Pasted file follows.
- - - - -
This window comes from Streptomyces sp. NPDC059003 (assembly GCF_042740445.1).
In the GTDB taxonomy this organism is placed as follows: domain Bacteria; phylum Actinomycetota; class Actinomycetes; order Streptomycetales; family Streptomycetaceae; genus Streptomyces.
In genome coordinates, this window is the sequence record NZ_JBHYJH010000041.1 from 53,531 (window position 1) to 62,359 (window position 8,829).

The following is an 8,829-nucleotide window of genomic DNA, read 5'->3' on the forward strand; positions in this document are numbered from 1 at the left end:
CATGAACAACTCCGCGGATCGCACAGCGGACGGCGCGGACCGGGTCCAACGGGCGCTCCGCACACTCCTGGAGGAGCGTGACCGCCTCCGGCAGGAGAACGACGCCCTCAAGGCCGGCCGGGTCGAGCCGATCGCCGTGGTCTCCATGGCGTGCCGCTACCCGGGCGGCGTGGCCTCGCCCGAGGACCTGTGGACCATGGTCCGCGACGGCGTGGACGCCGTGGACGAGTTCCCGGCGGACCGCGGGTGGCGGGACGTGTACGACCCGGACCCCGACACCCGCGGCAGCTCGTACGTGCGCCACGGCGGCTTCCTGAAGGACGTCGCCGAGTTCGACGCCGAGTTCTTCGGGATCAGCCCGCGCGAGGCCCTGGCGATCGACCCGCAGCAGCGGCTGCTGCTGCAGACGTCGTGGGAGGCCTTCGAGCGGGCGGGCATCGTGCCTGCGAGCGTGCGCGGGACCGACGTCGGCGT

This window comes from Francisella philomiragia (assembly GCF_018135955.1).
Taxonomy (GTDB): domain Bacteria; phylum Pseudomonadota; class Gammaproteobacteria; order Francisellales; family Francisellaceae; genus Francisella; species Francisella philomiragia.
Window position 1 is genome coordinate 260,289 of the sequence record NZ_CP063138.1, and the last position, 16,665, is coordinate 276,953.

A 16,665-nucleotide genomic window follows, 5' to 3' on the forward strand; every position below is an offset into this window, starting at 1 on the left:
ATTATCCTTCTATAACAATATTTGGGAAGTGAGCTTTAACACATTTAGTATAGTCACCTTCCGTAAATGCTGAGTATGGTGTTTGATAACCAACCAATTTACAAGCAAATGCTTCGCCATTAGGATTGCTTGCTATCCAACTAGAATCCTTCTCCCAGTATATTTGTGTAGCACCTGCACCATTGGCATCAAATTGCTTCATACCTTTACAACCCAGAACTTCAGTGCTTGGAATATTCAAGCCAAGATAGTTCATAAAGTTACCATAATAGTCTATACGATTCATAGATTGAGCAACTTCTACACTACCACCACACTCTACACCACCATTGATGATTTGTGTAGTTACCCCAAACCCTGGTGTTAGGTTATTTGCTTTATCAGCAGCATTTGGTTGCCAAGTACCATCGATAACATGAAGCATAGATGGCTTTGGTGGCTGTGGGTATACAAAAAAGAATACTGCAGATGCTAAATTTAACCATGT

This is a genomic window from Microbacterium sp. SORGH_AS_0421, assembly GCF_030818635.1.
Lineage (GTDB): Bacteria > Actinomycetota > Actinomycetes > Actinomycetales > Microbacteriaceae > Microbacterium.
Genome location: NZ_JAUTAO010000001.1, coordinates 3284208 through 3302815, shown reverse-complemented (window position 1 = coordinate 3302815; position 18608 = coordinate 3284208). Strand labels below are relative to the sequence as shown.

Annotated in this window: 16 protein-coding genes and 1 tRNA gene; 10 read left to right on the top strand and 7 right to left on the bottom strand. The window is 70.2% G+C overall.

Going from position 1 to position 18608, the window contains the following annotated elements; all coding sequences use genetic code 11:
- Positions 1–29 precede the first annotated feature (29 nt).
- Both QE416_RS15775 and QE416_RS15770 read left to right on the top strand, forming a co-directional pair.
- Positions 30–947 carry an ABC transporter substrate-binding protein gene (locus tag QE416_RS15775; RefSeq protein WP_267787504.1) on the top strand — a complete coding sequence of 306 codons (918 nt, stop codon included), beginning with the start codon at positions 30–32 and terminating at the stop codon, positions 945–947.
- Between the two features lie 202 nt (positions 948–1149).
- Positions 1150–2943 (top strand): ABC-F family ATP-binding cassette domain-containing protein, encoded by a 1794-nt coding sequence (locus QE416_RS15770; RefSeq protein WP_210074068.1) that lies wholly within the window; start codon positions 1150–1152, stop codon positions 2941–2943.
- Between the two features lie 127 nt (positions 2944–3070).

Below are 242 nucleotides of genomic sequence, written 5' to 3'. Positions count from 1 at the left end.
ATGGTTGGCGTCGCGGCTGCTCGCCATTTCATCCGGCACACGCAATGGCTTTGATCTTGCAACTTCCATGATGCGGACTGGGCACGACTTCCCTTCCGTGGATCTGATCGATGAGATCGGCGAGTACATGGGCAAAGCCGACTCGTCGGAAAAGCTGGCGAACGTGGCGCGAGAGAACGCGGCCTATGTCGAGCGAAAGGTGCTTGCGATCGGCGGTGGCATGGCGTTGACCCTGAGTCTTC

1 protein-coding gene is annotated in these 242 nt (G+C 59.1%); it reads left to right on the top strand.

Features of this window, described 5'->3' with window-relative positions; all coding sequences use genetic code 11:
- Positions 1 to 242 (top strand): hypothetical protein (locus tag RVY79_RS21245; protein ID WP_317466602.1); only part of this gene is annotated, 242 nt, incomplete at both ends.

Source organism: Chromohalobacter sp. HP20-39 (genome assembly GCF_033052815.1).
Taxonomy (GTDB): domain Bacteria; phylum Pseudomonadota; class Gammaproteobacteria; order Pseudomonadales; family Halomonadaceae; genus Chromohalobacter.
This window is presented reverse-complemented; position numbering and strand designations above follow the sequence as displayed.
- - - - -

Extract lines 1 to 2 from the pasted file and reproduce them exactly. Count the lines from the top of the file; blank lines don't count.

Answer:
This window comes from Streptomyces sp. NPDC059003 (assembly GCF_042740445.1).
In the GTDB taxonomy this organism is placed as follows: domain Bacteria; phylum Actinomycetota; class Actinomycetes; order Streptomycetales; family Streptomycetaceae; genus Streptomyces.